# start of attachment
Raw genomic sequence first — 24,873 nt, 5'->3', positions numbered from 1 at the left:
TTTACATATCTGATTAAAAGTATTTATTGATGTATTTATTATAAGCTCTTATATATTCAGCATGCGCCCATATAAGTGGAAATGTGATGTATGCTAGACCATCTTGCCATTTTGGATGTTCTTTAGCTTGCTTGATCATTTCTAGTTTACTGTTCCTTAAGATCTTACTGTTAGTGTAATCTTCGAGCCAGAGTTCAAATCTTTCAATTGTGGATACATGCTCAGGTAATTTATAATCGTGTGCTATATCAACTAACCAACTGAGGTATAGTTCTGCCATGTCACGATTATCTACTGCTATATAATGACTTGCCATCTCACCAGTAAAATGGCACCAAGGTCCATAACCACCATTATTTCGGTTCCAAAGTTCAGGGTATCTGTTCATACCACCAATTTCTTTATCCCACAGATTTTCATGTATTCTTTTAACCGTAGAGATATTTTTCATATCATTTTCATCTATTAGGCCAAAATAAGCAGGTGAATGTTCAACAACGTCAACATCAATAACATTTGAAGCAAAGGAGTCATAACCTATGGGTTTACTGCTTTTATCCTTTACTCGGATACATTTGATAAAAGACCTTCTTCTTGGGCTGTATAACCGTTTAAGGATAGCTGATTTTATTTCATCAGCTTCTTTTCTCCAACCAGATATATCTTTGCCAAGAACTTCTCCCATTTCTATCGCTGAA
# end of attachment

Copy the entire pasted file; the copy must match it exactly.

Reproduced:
Raw genomic sequence first — 24,873 nt, 5'->3', positions numbered from 1 at the left:
TTTACATATCTGATTAAAAGTATTTATTGATGTATTTATTATAAGCTCTTATATATTCAGCATGCGCCCATATAAGTGGAAATGTGATGTATGCTAGACCATCTTGCCATTTTGGATGTTCTTTAGCTTGCTTGATCATTTCTAGTTTACTGTTCCTTAAGATCTTACTGTTAGTGTAATCTTCGAGCCAGAGTTCAAATCTTTCAATTGTGGATACATGCTCAGGTAATTTATAATCGTGTGCTATATCAACTAACCAACTGAGGTATAGTTCTGCCATGTCACGATTATCTACTGCTATATAATGACTTGCCATCTCACCAGTAAAATGGCACCAAGGTCCATAACCACCATTATTTCGGTTCCAAAGTTCAGGGTATCTGTTCATACCACCAATTTCTTTATCCCACAGATTTTCATGTATTCTTTTAACCGTAGAGATATTTTTCATATCATTTTCATCTATTAGGCCAAAATAAGCAGGTGAATGTTCAACAACGTCAACATCAATAACATTTGAAGCAAAGGAGTCATAACCTATGGGTTTACTGCTTTTATCCTTTACTCGGATACATTTGATAAAAGACCTTCTTCTTGGGCTGTATAACCGTTTAAGGATAGCTGATTTTATTTCATCAGCTTCTTTTCTCCAACCAGATATATCTTTGCCAAGAACTTCTCCCATTTCTATCGCTGAA